The Controversy Of Gene Editing In A Technologically Developing World

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According to a Pew Research Center study, conducted in 2018, “About seven-in-ten Americans (72%) say that changing an unborn baby’s genetic characteristics to treat a serious disease or condition that the baby would have at birth is an appropriate use of medical technology”. Advancements in gene editing are being made everyday by scientists, doctors and engineers worldwide, all attempting to better the lives of those with health struggles. Technology has been discovered in recent years that was absolutely unheard of just a few decades ago. These sudden developments have not only shocked the world, but they have also caused society to question the ethics behind what others consider a medical miracle. Genetic editing refers to the genetic interventions into pre-implantation embryos in an attempt to influence the traits the resulting children have (Bonnie Steinbock). The ability doctors now have to alter a fetus’s genes has claimed the attention of many, as it is such a complex and recent concept. Some people view it as a lifesaving medical breakthrough, while just as many people view it as an improper invasion of the life of the future child. Genetic editing can be split into two general categories based on their purposes- for the use of disease resistance and prevention, and for the use of cosmetic and physical enhancement. Gene editing used to cure babies of a potential life-threatening disease holds the potential to save countless lives, and it abides by the ethical standards of many individuals and medical organizations. However, gene editing to achieve a certain look, body type, or athletic ability for one’s child is a direct violation of multiple laws and ideals intended to protect the well-being of children. This developing technology holds the potential to improve the world for future generations, if it is used wisely and with pure intentions. To what extent is genetic editing ethical in the interest of the baby itself, along with the greater community?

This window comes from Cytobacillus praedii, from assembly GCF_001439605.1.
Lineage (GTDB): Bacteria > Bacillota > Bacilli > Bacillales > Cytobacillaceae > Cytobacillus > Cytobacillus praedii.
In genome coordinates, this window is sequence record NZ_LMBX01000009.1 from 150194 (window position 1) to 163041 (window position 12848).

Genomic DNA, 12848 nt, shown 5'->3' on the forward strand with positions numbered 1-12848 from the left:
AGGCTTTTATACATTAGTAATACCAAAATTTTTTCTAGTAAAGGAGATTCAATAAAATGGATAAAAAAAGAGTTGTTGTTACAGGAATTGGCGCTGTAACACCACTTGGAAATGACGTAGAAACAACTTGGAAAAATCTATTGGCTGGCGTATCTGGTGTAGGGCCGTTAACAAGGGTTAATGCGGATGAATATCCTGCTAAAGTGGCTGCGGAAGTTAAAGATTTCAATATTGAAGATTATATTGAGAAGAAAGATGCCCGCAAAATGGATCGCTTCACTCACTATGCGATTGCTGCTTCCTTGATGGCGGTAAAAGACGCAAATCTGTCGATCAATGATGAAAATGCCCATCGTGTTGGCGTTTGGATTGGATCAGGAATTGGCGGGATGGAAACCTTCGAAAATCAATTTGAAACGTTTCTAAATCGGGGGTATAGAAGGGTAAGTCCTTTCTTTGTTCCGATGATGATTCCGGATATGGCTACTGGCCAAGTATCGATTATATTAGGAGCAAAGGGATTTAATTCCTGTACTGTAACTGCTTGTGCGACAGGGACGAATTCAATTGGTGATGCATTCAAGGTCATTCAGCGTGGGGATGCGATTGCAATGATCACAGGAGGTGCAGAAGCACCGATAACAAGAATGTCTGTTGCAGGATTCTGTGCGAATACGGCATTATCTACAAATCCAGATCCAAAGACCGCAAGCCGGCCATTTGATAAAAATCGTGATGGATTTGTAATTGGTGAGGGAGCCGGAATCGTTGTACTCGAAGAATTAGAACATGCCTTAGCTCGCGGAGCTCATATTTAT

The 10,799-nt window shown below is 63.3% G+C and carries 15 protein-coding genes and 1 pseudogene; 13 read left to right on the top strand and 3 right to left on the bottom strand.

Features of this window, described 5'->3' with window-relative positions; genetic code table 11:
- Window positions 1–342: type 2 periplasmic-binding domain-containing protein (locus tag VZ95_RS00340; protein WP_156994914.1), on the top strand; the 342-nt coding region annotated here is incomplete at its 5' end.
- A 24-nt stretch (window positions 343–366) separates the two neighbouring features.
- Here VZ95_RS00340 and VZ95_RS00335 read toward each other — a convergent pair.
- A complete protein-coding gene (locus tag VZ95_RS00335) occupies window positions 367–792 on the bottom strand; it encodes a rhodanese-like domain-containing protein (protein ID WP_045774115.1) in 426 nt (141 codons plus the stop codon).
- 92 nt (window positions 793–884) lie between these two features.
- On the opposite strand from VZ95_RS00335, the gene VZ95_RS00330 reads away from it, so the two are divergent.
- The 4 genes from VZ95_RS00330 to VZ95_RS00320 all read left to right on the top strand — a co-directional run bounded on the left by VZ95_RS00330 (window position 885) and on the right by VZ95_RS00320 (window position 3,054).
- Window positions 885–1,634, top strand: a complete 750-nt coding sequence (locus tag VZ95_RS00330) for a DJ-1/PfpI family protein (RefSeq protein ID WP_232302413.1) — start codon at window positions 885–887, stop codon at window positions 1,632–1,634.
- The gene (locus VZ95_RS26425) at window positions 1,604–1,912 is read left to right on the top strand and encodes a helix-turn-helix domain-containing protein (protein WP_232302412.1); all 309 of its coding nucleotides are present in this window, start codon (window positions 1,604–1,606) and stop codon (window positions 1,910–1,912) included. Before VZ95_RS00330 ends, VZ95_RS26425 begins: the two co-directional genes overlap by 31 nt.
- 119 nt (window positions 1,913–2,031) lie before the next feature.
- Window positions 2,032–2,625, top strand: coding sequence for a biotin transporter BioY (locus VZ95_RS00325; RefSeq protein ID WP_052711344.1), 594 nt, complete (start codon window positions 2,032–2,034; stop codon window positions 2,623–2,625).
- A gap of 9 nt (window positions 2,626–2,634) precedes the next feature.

Countless lives are lost everyday due to diseases caused by genetic abnormalities, present in the person’s body even before they were born. Professionals have worked to develop procedures and strategies to entirely eliminate certain deadly diseases from the body, before the baby is even born. Ideally, this would make it so the baby would never have to deal with the disease at all because it would be removed from it’s genetic makeup. The most recent and most advanced system in the medical community to alter genes is called the CRISPR-Cas9 system. CRISPR is a set of bacterial enzymes that can be harnessed as a versatile gene-editing tool. According to The Center for the Study of Technology and Society, “what sets CRISPR apart from earlier genetic modification techniques is its accuracy and versatility: the enzymes that cut the targeted DNA are guided by short sequences of RNA that can be custom-designed for any site in the genome”. Although CRISPR and other systems of technology could potentially prevent diseases, some people are concerned with the lack of control the baby seems to have over what is happening to them, and if it is morally correct. Paul Knoepfler, author of the book GMO Sapiens, describes parents who choose to genetically modify a child “as having forced that decision on the future child without the child’s consent.” Many fight this claim, saying how it is not only the future generations who are unable to consent to medical procedures. “Children in general lack the legal, moral, and practical ability to provide freely given informed consent. Newborn babies, for example, are not able to consent to the various medical treatments they receive in hospitals” (Brendan P. Foht, CSTS). So, the argument is less about the control and consent of the child, and more about the overall well being and needs of the individual and family. The parents of the unborn child are legally responsible, and therefore have the choice to genetically edit their child, based on their view of the child’s best interest.